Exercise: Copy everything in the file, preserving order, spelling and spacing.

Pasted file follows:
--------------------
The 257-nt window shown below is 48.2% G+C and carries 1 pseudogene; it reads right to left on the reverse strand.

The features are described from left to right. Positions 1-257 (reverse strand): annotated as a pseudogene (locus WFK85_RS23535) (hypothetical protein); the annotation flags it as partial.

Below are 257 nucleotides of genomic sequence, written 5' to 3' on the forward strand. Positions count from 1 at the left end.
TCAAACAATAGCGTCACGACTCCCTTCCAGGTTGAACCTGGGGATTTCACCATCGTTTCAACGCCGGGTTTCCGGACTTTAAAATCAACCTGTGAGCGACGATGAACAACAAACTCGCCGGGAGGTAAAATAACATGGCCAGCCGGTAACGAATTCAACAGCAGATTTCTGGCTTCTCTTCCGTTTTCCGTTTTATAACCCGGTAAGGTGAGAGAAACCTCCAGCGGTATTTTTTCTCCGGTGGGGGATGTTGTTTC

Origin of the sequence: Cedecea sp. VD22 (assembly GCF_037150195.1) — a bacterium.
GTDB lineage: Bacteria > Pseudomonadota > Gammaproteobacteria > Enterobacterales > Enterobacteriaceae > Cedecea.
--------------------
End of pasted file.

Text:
The 257-nt window shown below is 48.2% G+C and carries 1 pseudogene; it reads right to left on the reverse strand.

The features are described from left to right. Positions 1-257 (reverse strand): annotated as a pseudogene (locus WFK85_RS23535) (hypothetical protein); the annotation flags it as partial.

Below are 257 nucleotides of genomic sequence, written 5' to 3' on the forward strand. Positions count from 1 at the left end.
TCAAACAATAGCGTCACGACTCCCTTCCAGGTTGAACCTGGGGATTTCACCATCGTTTCAACGCCGGGTTTCCGGACTTTAAAATCAACCTGTGAGCGACGATGAACAACAAACTCGCCGGGAGGTAAAATAACATGGCCAGCCGGTAACGAATTCAACAGCAGATTTCTGGCTTCTCTTCCGTTTTCCGTTTTATAACCCGGTAAGGTGAGAGAAACCTCCAGCGGTATTTTTTCTCCGGTGGGGGATGTTGTTTC

Origin of the sequence: Cedecea sp. VD22 (assembly GCF_037150195.1) — a bacterium.
GTDB lineage: Bacteria > Pseudomonadota > Gammaproteobacteria > Enterobacterales > Enterobacteriaceae > Cedecea.